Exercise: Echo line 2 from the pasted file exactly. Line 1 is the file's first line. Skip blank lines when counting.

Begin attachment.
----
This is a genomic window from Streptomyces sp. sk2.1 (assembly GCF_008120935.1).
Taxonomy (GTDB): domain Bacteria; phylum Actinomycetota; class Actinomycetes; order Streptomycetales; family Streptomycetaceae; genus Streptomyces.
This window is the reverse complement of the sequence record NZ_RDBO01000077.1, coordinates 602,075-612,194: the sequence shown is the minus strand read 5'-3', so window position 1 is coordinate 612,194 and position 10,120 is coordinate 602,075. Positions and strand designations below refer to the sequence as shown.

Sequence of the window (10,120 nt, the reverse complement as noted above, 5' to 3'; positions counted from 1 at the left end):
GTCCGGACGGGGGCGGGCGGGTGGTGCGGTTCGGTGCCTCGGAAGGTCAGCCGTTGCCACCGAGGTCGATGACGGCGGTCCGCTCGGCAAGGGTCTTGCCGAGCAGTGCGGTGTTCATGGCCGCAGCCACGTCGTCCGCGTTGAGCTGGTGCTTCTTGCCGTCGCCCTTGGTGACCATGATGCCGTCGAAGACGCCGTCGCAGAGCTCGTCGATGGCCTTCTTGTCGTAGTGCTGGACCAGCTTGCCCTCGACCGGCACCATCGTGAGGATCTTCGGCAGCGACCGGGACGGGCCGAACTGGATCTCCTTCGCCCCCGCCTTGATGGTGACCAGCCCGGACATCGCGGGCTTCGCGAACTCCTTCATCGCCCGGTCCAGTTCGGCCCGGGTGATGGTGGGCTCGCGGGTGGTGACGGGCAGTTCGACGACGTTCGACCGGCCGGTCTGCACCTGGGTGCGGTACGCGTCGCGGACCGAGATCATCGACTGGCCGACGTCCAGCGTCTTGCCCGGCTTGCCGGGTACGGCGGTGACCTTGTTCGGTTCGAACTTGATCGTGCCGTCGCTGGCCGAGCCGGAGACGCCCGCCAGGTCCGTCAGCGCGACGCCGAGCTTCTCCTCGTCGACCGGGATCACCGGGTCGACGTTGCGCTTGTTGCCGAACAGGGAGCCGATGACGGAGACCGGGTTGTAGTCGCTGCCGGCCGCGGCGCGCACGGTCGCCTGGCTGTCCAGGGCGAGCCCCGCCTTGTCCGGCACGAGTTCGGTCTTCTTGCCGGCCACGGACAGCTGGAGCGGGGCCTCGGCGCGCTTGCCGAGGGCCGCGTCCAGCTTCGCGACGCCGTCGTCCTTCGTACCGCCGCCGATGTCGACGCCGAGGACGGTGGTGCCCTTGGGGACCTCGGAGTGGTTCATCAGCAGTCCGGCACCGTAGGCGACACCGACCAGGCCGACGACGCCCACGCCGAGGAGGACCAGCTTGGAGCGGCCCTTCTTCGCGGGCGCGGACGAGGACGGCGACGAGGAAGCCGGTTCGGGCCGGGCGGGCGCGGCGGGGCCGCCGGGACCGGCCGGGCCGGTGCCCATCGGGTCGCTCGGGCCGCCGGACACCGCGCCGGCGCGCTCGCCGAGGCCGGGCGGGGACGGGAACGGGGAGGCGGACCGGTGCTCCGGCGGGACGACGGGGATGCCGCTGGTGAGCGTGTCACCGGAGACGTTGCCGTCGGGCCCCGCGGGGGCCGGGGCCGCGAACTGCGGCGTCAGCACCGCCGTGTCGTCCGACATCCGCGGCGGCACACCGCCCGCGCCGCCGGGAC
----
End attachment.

Taxonomy (GTDB): domain Bacteria; phylum Actinomycetota; class Actinomycetes; order Streptomycetales; family Streptomycetaceae; genus Streptomyces.